The Artist's Part in the Production of an Animated Cartoon
Cartoon animation as it has been perfected and is practiced by Walt Disney and his staff of artists and craftsmen is a special art. More accurately, it is a collaboration of several arts and crafts.
The cartoon in motion is a process of illusion.
Separate drawings, inked upon celluloid and projected upon a screen at the rate of 24 per second, create the semblance of life. By experience, we attribute life to any object which seems to move of its own volition. In the case of the cartoon in motion upon a screen, the illusion of animation is created by the optical fact that the eye retains an after-image for a fraction of time beyond the instant of first sight. Thus blended, 24 successive separate images per second on a ribbon of film seem to flow in continuous action.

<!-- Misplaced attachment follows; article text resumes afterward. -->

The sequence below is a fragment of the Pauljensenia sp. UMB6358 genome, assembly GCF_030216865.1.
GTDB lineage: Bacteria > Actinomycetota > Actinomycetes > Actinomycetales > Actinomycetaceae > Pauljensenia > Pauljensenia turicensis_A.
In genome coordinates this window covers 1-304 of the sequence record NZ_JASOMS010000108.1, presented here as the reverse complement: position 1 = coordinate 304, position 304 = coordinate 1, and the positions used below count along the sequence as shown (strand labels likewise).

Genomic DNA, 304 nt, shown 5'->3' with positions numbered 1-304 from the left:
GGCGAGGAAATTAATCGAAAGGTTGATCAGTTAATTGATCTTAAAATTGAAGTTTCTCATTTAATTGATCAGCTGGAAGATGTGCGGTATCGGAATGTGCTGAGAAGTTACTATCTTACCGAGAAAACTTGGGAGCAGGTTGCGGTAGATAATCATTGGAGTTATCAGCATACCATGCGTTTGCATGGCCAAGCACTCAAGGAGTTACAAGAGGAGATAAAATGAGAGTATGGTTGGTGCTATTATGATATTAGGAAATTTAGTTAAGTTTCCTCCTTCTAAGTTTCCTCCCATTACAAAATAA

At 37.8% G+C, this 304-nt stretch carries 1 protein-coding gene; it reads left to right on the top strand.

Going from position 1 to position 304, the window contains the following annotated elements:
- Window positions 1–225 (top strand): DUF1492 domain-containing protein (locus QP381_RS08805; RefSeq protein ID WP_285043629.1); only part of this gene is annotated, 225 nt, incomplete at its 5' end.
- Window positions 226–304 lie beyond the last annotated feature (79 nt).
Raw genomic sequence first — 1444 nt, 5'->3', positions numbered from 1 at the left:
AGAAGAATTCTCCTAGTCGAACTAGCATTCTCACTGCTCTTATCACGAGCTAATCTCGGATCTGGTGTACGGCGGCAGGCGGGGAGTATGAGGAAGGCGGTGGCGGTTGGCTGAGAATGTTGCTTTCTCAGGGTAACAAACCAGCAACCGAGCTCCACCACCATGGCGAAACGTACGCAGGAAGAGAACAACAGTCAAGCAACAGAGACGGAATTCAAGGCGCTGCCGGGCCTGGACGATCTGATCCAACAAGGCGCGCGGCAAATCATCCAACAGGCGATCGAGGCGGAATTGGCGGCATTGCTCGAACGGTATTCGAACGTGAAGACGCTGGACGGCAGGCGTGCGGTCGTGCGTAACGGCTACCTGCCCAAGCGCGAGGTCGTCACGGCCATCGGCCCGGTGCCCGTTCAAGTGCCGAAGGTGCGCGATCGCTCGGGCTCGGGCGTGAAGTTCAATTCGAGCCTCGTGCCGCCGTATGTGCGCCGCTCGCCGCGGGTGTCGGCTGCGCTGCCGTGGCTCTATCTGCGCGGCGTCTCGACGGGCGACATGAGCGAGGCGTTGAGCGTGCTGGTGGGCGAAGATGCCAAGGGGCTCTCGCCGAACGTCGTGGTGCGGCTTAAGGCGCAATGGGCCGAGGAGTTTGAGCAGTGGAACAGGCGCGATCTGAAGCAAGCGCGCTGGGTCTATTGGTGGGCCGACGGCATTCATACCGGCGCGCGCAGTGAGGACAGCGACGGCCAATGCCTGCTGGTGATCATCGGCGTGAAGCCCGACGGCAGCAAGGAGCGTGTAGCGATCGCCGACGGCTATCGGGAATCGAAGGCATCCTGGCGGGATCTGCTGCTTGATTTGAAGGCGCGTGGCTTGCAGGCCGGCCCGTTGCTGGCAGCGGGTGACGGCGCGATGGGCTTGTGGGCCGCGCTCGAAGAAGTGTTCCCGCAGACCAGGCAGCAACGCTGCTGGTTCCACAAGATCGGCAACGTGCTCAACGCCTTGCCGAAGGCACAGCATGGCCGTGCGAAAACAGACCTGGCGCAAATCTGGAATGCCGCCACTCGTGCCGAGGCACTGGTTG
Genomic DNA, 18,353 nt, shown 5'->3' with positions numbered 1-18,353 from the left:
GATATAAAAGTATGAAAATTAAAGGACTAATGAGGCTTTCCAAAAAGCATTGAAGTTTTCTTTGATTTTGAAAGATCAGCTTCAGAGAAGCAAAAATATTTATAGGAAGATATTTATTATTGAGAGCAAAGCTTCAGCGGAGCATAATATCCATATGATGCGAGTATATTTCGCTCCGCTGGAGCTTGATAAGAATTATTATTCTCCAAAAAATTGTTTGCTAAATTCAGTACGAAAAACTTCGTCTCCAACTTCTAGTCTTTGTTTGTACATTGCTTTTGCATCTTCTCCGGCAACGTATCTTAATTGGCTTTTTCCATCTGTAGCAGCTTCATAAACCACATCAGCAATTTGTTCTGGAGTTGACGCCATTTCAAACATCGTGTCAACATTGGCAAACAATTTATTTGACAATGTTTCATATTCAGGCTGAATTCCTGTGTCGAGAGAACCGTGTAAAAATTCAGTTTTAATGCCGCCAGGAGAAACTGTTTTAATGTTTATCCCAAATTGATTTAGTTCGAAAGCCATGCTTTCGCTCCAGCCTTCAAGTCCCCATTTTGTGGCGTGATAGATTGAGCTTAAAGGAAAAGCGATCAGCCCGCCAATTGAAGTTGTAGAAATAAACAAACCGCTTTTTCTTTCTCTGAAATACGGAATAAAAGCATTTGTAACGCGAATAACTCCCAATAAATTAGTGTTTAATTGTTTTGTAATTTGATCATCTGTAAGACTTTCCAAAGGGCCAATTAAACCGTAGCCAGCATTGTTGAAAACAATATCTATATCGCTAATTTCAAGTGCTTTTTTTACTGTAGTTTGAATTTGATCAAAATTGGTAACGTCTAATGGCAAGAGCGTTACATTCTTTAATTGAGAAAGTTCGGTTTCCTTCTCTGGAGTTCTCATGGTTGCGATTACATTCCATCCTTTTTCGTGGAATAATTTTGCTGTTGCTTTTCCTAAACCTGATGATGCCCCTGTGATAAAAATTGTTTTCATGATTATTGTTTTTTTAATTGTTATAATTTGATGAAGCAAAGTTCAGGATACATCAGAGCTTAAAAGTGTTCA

To maintain this smooth flow so that the eye accepts it as evidence of reality, the timing, the position of the image and the mechanics of photographing and projecting the cartoon must be coordinated with the finest precision.
The artist’s part in the production of the animated cartoon is, of course, basic. Each artist is a specialist in his own field. In defining his place in the operation and his relationship to the other collaborative talents, I will begin with the men responsible for the inception of the picture-always under the executive guidance and supervision of Walt Disney himself. These are the story men and the story sketch artists.